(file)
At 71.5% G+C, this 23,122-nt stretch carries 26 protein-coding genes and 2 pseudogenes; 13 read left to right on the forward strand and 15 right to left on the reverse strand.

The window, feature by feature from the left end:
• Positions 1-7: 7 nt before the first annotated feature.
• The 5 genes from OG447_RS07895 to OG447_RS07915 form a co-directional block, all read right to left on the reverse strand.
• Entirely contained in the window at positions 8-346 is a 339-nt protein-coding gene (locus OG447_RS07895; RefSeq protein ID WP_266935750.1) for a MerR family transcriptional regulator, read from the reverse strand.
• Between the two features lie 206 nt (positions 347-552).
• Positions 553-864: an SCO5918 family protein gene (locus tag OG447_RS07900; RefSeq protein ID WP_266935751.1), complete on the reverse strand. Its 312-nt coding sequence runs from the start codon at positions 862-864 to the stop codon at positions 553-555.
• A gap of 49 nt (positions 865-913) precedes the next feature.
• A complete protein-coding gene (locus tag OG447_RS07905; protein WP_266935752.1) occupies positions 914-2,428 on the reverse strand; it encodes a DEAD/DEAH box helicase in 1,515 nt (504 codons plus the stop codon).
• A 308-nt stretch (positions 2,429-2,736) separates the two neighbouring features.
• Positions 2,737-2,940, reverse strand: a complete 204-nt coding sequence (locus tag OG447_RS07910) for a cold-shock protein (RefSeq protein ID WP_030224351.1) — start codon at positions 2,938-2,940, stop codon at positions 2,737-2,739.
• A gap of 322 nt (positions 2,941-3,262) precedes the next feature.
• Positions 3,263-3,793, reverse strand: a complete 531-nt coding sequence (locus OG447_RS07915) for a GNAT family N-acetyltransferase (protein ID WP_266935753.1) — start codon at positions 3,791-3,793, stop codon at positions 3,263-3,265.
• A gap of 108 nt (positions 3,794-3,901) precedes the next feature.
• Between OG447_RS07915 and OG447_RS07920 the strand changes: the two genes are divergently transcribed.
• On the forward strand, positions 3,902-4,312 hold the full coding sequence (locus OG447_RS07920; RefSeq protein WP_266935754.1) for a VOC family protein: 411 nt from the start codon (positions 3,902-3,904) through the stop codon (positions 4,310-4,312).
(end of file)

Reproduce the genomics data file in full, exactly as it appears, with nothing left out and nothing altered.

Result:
At 71.5% G+C, this 23,122-nt stretch carries 26 protein-coding genes and 2 pseudogenes; 13 read left to right on the forward strand and 15 right to left on the reverse strand.

The window, feature by feature from the left end:
• Positions 1-7: 7 nt before the first annotated feature.
• The 5 genes from OG447_RS07895 to OG447_RS07915 form a co-directional block, all read right to left on the reverse strand.
• Entirely contained in the window at positions 8-346 is a 339-nt protein-coding gene (locus OG447_RS07895; RefSeq protein ID WP_266935750.1) for a MerR family transcriptional regulator, read from the reverse strand.
• Between the two features lie 206 nt (positions 347-552).
• Positions 553-864: an SCO5918 family protein gene (locus tag OG447_RS07900; RefSeq protein ID WP_266935751.1), complete on the reverse strand. Its 312-nt coding sequence runs from the start codon at positions 862-864 to the stop codon at positions 553-555.
• A gap of 49 nt (positions 865-913) precedes the next feature.
• A complete protein-coding gene (locus tag OG447_RS07905; protein WP_266935752.1) occupies positions 914-2,428 on the reverse strand; it encodes a DEAD/DEAH box helicase in 1,515 nt (504 codons plus the stop codon).
• A 308-nt stretch (positions 2,429-2,736) separates the two neighbouring features.
• Positions 2,737-2,940, reverse strand: a complete 204-nt coding sequence (locus tag OG447_RS07910) for a cold-shock protein (RefSeq protein ID WP_030224351.1) — start codon at positions 2,938-2,940, stop codon at positions 2,737-2,739.
• A gap of 322 nt (positions 2,941-3,262) precedes the next feature.
• Positions 3,263-3,793, reverse strand: a complete 531-nt coding sequence (locus OG447_RS07915) for a GNAT family N-acetyltransferase (protein ID WP_266935753.1) — start codon at positions 3,791-3,793, stop codon at positions 3,263-3,265.
• A gap of 108 nt (positions 3,794-3,901) precedes the next feature.
• Between OG447_RS07915 and OG447_RS07920 the strand changes: the two genes are divergently transcribed.
• On the forward strand, positions 3,902-4,312 hold the full coding sequence (locus OG447_RS07920; RefSeq protein WP_266935754.1) for a VOC family protein: 411 nt from the start codon (positions 3,902-3,904) through the stop codon (positions 4,310-4,312).